By Erika Solberg
You can identify them by their VAMPY nametags, which are decorated with four pins of WKU’s mascot, Big Red. Each pin signifies one year at VAMPY, and the only way to get four is to attend camp after finishing grades seven, eight, nine, and ten. The campers who wear these four pins are known as Fourth Year Fourth Years, or Four Fours: the first number refers to how many years they have attended VAMPY, and the second number refers to their year of camp eligibility. They are, in short, the not-so-grizzled veterans among the VAMPY campers, staring steely-eyed — or, more likely, misty-eyed — at the end of an era that has defined their last four summers.
Why have they come to came all four years? Connor Sheehan of Bowling Green explains, “VAMPY’s really the best thing on the planet, and that sounds kind of crazy, but I never experienced anything else like this in my life, and I don’t think I will again. It’s such an accepting community.”
Sam Vitale of Bowling Green agrees. “Why come back for four years? The simplest answer’s the experience. Every year there’s always something to look forward to, and you know there are traditions that are going to live on every year.”
The people are a key part of the traditions and the experience. Malcolm Jones of Louisville and Melina Durham of London became friends when they took Writing together their first year and are taking DNA and Genetics together this year. Melina says, “When you’re here, you’re surrounded by super smart people. Everyone thinks alike, and you don’t have to dumb yourself down. We’re all trying to make each other’s experience as great as the previous year.”
Four years of VAMPY means four years to build friendships, and also the chance to take four different courses. This year, Scott Tobe of Louisville, who in previous years took Genetics, Nazi Germany and the Holocaust, and Pop Culture, has this time around enjoyed Problems You’ve Never Solved Before where he’s been programing Ozobots as well as “throwing stuff out windows, making rockets explode, and having fun with duct tape.” In Presidential Politics, Sam portrayed Bill Clinton and served as campaign manager for Gerald Ford and Michael Dukakis in role-played debates.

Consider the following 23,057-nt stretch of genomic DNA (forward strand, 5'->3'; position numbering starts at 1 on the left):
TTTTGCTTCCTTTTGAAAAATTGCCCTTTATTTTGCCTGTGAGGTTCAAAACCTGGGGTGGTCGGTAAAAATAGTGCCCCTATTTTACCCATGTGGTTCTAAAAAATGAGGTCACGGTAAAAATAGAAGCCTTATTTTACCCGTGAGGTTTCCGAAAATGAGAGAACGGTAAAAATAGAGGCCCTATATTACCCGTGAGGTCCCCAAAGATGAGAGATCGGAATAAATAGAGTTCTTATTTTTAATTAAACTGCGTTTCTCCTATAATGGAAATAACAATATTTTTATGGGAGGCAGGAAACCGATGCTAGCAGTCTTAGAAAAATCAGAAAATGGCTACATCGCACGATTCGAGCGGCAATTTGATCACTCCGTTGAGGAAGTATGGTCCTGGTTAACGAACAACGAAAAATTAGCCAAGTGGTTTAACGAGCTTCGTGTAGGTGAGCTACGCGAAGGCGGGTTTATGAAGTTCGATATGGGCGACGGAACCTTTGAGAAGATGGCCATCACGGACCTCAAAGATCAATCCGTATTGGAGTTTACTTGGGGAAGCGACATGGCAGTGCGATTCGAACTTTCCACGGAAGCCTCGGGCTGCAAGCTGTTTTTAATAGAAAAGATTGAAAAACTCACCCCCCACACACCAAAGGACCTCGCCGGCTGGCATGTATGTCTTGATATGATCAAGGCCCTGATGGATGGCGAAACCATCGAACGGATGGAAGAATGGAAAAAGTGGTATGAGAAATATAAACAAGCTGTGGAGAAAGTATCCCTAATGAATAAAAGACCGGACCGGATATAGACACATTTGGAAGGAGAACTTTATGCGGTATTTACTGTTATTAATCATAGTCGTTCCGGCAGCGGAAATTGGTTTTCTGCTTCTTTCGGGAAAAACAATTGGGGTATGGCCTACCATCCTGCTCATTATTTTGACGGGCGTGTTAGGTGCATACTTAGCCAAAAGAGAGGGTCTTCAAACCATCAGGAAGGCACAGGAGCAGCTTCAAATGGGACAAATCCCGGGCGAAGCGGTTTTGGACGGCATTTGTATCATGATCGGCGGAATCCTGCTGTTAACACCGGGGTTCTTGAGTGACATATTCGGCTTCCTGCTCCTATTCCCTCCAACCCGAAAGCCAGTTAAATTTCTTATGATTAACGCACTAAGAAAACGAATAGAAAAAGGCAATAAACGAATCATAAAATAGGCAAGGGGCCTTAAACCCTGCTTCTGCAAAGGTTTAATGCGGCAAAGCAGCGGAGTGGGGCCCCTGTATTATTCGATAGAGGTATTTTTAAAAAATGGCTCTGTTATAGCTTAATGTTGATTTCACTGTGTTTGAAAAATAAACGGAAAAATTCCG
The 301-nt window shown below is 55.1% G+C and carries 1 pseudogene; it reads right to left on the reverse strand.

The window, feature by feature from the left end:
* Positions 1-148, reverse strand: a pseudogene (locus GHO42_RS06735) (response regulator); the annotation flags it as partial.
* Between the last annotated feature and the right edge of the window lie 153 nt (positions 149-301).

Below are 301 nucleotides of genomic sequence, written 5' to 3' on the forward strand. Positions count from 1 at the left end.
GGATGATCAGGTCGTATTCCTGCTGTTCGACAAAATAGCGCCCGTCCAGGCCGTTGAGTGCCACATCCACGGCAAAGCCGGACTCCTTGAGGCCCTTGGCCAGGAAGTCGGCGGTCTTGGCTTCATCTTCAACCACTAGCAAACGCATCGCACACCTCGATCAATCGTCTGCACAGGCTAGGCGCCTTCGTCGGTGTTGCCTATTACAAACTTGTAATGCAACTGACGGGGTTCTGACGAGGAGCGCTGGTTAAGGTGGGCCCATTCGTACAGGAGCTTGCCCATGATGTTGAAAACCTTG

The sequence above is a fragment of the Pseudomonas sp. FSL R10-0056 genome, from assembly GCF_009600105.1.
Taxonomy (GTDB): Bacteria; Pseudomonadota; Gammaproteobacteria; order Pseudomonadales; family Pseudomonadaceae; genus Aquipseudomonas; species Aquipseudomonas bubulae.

Meanwhile, Connor, Melina, and Malcolm made the conscious choice to take science courses this year after taking non-science classes the previous three. Connor, who is in Physics, explains, “It is ‘verbally and mathematically precocious youth,’ so I didn’t want to do just one side of it.”
Lauren Simons of London, Ky. is in Humanities, where she has made three major presentations, on numerology, the painting “The Birth of Venus,” and the painting “Satan, Sin, and Death.” Her older sister, who was also a Fourth Year Fourth Year, recommended the class: “She always told me to wait until my fourth year so I’d be more mature when I took it and have a better understanding.”
Inside and outside of class, Four Fours feel a sense of responsibility toward younger campers. Sam says it’s like the relationship of “an older sibling to a younger sibling,” and he has passed on some key advice: “Besides how insanely crazy the counselors get about you swinging your lanyards, I’ve told them it’s always nice to have friends outside your group and your class, and to always branch out with optionals.” Malcolm, who has been aware of “watching the new generation of campers come in,” has told them, “Most of the people here don’t know each other, so you all are going through the same thing, and it’s good to make friends.”
Lauren and Melina, who are roommates, have worked together on preserving traditions by doing things like teaching the song “VAMPY Ignition” to their hall. Melina says, “when we were First Years, someone taught us, so now we feel obligated to teach the First Years.” Lauren adds, “The main thing we do is to make sure everyone comes back.”
Of course, Fourth Year Fourth Years are keenly aware that they themselves won’t be coming back, and that awareness has affected their experiences in the last three weeks. Melina says, “Any time an event flies by, I’m like, ‘Wow that was the last one.’ We cried at the baseball game because it was so sad.” As for Scott, he says he “was surprised the Hot Rods won” because they had lost his previous three years.
Sam was also happy about a victory, though for him it was winning the VAMPY Olympics for the first time. Like Melina, he “got a little teary eyed at the Hot Rods game because it hit me that it was my last fireworks show.” He thinks the hardest event is yet to come, however: “The dreaded thing sitting ahead of us is Cryfest, and for those that know me, I get a little upset at Cryfest, and as this is my last one, I can only imagine it’s going to get a little worse than previous years.”
It’s not only special events that these campers will they will remember for a long time. After all, camp memories are made during everyday activities like a good talk during Hall Time or a particular fun Optional. Malcolm, for instance, knows the laundry run of his first weekend will stand out: “We went to this Laundromat off campus that had a sticker machine and I used all my quarters on the sticker machine so I had to get more.” Lauren comments, “Sometimes I’ll be sitting in class, and I’m like, ‘I only have one week left.’ It’s really sad, but I’m trying to make it as special as possible.”
There’s still the VAMPY Talent Show ahead, for which some of the Fourth Year Fourth Years have a special group act planned. Many of them also hope to visit next year, where they are sure to be welcomed back just as they have welcomed back alumni who have returned. Still, visiting will not be the same as the twelve weeks since 2014 that they have spent as VAMPY campers. Connor says, “VAMPY’s been such a big part of my life for a long time, so my year has revolved around it. For it to be coming to an end is kind of weird.”